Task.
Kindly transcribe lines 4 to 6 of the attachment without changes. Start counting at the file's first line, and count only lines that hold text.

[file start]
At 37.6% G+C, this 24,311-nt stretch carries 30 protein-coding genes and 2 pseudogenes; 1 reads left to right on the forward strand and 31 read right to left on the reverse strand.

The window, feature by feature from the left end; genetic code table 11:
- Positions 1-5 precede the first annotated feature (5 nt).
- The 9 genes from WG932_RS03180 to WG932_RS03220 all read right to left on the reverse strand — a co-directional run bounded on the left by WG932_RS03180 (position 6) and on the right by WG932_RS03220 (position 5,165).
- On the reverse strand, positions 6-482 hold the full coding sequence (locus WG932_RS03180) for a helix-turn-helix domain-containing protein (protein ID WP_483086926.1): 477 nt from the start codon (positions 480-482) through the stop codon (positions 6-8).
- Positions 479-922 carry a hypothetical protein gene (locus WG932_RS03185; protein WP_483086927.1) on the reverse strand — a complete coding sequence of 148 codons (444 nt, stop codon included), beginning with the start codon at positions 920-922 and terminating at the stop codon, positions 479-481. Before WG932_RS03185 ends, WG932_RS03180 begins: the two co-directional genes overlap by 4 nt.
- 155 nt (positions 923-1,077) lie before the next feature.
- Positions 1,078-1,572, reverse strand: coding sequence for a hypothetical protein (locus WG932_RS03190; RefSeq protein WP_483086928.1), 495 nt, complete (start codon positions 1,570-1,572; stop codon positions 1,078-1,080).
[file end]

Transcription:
- The 9 genes from WG932_RS03180 to WG932_RS03220 all read right to left on the reverse strand — a co-directional run bounded on the left by WG932_RS03180 (position 6) and on the right by WG932_RS03220 (position 5,165).
- On the reverse strand, positions 6-482 hold the full coding sequence (locus WG932_RS03180) for a helix-turn-helix domain-containing protein (protein ID WP_483086926.1): 477 nt from the start codon (positions 480-482) through the stop codon (positions 6-8).
- Positions 479-922 carry a hypothetical protein gene (locus WG932_RS03185; protein WP_483086927.1) on the reverse strand — a complete coding sequence of 148 codons (444 nt, stop codon included), beginning with the start codon at positions 920-922 and terminating at the stop codon, positions 479-481. Before WG932_RS03185 ends, WG932_RS03180 begins: the two co-directional genes overlap by 4 nt.